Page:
PATROL BASE JAKER, Helmand province, Islamic Republic of Afghanistan Ñ A Marine says goodbye to 1st Lt. Scott J. Fleming during his memorial service at Patrol Base Jaker, Afghanistan, Sept. 25, 2010. Fleming died supporting combat operations Sept. 17, 2010. (Official Marine Corps photo by Sgt. Mark Fayloga)

As we celebrate Memorial Day I wonder if we are slowly losing the reason for the holiday. Has it become like Christmas where it is nothing but another holiday? Has it become just another day of eating, drinking and a day off from our jobs? Do we any longer identify with the term “freedom isn’t free”? Have we forgotten those that gave their lives for what we call freedom? For many, (more than we realize), Memorial Day is a reminder of losing a son, a daughter, a wife, a husband, a father or a mother to the enemy in a foreign land and this day only opens up wounds afresh and brings back the nightmares from the pain of those losses.

I hope if you know someone that has experienced the loss of a loved one due to the “price of freedom” you will find the time to say ”Thank You”. I will be wearing “the shirt” this Memorial Day. It simply states, “Those who would disrespect our flag…have never been handed a folded one”. I have seen the pain at more than one funeral of a fallen hero. I have seen a young bride lay at her hero’s side for the night and cry over the future she would never share. I have watched more than one mother or wife fall at the stone of their soldier’s grave as  I was reminded of how real that pain is, how real the loss is. I challenge everyone this year to stop and think of what many go through when a loved one makes the final march into eternity. It never stops after the funeral. The pain comes back day after day.

Many of our founders paid with their lives to purchase our freedom. Here is one such story.

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Michael Novack writes. “I first heard this story alluded to in Ronald Reagan’s Inaugural Address. Dr. Joseph Warren, the family doctor of Abigail and John Adams in Boston, was among the first to join the Sons of Liberty and to stand with the men at Lexington. In fact, he was an officer, and he took a bullet through his hair right above his ear, where it left a crease, but he stood his ground. Two months later, Dr. Warren was commissioned as a major general of the Continental Army. It was a great title, but there wasn’t much of an army for the defense of Boston, toward which the British fleet was bringing reinforcements. Dr. Warren learned just four days after he was commissioned that that night the Americans had sent 1,500 men up Bunker Hill. It was one of those still nights when hardly a sound traveled out over the water, where the British fleet was anchored. In the stillness, the troops dug, muffling their shovels, and constructed wooden fortifications, being careful not to strike anything with an axe.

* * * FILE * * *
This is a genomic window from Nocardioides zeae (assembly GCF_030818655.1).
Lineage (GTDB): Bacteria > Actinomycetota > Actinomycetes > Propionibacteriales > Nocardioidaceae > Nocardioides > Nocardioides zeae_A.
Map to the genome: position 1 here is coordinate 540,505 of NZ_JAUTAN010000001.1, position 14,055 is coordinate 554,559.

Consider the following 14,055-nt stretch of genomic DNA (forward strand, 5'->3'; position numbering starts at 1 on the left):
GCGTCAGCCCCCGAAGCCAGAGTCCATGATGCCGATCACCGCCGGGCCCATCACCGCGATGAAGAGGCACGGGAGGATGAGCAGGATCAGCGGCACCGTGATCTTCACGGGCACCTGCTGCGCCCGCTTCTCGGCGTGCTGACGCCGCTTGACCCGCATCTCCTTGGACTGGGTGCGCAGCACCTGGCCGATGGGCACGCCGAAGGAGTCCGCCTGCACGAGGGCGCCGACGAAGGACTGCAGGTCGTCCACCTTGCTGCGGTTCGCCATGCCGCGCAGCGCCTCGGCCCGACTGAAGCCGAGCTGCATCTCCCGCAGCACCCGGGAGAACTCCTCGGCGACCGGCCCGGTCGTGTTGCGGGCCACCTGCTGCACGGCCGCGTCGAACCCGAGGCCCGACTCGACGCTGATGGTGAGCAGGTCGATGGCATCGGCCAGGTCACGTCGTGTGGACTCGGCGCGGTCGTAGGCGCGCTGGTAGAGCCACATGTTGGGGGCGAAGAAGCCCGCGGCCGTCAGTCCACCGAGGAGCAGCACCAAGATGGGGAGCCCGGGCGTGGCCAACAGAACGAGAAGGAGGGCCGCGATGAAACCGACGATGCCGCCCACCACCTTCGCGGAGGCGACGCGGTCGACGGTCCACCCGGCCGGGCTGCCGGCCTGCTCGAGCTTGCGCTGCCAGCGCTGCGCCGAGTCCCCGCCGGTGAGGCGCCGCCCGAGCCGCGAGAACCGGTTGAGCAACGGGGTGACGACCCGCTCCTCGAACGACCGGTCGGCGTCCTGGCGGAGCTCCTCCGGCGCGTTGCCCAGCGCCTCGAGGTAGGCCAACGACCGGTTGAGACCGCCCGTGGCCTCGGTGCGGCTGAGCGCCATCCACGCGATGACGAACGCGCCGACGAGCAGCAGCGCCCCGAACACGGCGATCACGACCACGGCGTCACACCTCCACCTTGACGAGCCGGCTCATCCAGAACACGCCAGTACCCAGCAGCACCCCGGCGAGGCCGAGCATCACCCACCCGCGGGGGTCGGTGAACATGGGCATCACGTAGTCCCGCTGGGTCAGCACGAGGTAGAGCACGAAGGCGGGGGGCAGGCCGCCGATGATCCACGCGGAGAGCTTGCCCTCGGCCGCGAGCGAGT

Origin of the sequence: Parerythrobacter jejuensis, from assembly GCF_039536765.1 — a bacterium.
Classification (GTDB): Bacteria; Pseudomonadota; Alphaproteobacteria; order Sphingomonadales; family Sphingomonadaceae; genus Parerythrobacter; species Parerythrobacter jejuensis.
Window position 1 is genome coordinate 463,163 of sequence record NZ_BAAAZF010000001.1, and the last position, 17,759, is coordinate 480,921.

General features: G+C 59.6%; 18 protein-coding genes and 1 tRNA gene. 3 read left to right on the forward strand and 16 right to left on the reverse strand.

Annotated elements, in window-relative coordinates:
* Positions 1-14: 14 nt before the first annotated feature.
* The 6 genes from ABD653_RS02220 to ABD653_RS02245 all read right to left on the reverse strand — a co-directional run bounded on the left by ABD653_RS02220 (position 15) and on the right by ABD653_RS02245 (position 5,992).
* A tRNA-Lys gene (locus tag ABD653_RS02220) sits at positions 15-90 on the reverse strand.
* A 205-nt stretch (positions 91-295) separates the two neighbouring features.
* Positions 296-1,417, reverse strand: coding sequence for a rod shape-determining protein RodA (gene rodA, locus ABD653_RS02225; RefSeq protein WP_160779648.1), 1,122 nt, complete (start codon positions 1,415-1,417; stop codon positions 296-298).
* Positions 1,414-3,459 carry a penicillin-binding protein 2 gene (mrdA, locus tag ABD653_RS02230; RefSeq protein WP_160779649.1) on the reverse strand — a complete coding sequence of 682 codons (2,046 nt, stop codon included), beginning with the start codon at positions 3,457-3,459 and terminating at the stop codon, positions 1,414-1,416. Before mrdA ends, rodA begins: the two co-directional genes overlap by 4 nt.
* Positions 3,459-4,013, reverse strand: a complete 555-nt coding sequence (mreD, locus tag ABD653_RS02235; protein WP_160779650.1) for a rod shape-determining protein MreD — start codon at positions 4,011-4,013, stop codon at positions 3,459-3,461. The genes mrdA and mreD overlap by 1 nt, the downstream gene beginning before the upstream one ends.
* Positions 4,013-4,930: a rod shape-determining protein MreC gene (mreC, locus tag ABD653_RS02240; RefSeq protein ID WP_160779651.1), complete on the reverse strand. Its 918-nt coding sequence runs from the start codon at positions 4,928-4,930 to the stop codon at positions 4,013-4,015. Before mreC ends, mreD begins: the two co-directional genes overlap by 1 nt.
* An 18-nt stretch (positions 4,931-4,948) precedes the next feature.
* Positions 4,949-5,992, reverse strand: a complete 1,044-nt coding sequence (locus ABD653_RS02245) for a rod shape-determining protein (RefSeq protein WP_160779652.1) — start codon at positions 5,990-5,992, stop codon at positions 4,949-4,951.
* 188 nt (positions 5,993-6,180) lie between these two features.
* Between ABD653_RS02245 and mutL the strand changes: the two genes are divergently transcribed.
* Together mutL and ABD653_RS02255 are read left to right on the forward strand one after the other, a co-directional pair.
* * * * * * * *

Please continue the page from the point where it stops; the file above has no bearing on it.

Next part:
In the morning, the British on board ship awakened to find that Bunker Hill was fortified, and began a five-hour bombardment. Warren heard the bombardment as he was on horseback riding toward Boston, and arrived at Bunker Hill by a back route and managed to climb up into the ranks. He didn’t try to take command; he just went into the ranks, in the front rows.

After the bombardment, some of the British soldiers came on land and put Charlestown to the torch, and tongues of flame from 500 homes, businesses, and churches leapt into the sky. Everything in Charlestown burned. Breathless, Abigail Adams watched from a hilltop to the south. She heard the cannons from the warships bombarding Bunker Hill for five long hours as Joseph Warren rode to his position. The American irregulars proved their discipline that day and the accuracy of huntsmen firing in concentrated bursts. They had only four or five rounds apiece. Twice they broke the forward march of thirty-five hundred British troops with fire so withering they blew away as many as 70 to 90 percent of the foremost companies of Redcoats, who lost that day more than a thousand dead.

Then the ammunition of the Americans ran out. While the bulk of the Continental Army retreated, the last units stayed in their trenches to hold off the British hand-to-hand. That is where Major General Joseph Warren was last seen fighting until a close-range bullet felled him. The British officers had him decapitated and bore his head aloft to General Gage.

Freedom is always the most precarious regime. Even a single generation can throw it all away. Every generation must reflect and must choose.

Joseph Warren had earlier told the men of Massachusetts at Lexington:

“Our country is in danger now, but not to be despaired of. On you depend the fortunes of America. You are to decide the important questions upon which rest the happiness and the liberty of millions not yet born. Act worthy of yourselves.

As we celebrate this day let us hold fast to the truth it represents and may it renew a determination in all of us to stop the advances of evil men and women who would pervert our freedoms that so many paid the ultimate price to purchase.

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BamaCarry encourages you to enjoy the day and for all of our Vets we thank you for your service and sacrifice that you and your families make.